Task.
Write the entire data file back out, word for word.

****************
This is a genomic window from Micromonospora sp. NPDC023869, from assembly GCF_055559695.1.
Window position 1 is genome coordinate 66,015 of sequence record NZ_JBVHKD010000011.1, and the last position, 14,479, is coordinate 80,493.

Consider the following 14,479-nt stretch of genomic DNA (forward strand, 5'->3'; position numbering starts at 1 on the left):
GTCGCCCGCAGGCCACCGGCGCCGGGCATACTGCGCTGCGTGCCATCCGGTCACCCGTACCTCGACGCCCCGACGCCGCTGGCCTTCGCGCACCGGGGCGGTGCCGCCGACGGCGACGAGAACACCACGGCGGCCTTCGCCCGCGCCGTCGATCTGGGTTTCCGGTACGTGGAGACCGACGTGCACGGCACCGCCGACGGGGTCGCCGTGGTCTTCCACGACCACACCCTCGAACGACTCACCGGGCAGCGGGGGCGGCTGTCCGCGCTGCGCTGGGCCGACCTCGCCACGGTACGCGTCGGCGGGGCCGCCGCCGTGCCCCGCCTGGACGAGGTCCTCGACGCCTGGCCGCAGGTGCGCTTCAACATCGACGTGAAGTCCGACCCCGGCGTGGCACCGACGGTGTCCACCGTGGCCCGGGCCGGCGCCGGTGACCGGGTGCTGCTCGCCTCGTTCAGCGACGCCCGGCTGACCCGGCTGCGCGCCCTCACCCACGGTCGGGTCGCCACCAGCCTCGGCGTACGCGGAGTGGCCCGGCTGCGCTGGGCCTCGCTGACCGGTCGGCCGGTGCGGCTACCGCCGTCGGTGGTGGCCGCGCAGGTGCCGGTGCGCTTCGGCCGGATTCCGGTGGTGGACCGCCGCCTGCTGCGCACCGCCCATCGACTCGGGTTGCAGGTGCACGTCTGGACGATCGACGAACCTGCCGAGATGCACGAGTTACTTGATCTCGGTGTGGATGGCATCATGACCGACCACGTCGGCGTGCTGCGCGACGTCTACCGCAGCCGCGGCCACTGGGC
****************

This is a genomic window from Micromonospora sp. NPDC023869, from assembly GCF_055559695.1.
Window position 1 is genome coordinate 66,015 of sequence record NZ_JBVHKD010000011.1, and the last position, 14,479, is coordinate 80,493.

Consider the following 14,479-nt stretch of genomic DNA (forward strand, 5'->3'; position numbering starts at 1 on the left):
GTCGCCCGCAGGCCACCGGCGCCGGGCATACTGCGCTGCGTGCCATCCGGTCACCCGTACCTCGACGCCCCGACGCCGCTGGCCTTCGCGCACCGGGGCGGTGCCGCCGACGGCGACGAGAACACCACGGCGGCCTTCGCCCGCGCCGTCGATCTGGGTTTCCGGTACGTGGAGACCGACGTGCACGGCACCGCCGACGGGGTCGCCGTGGTCTTCCACGACCACACCCTCGAACGACTCACCGGGCAGCGGGGGCGGCTGTCCGCGCTGCGCTGGGCCGACCTCGCCACGGTACGCGTCGGCGGGGCCGCCGCCGTGCCCCGCCTGGACGAGGTCCTCGACGCCTGGCCGCAGGTGCGCTTCAACATCGACGTGAAGTCCGACCCCGGCGTGGCACCGACGGTGTCCACCGTGGCCCGGGCCGGCGCCGGTGACCGGGTGCTGCTCGCCTCGTTCAGCGACGCCCGGCTGACCCGGCTGCGCGCCCTCACCCACGGTCGGGTCGCCACCAGCCTCGGCGTACGCGGAGTGGCCCGGCTGCGCTGGGCCTCGCTGACCGGTCGGCCGGTGCGGCTACCGCCGTCGGTGGTGGCCGCGCAGGTGCCGGTGCGCTTCGGCCGGATTCCGGTGGTGGACCGCCGCCTGCTGCGCACCGCCCATCGACTCGGGTTGCAGGTGCACGTCTGGACGATCGACGAACCTGCCGAGATGCACGAGTTACTTGATCTCGGTGTGGATGGCATCATGACCGACCACGTCGGCGTGCTGCGCGACGTCTACCGCAGCCGCGGCCACTGGGC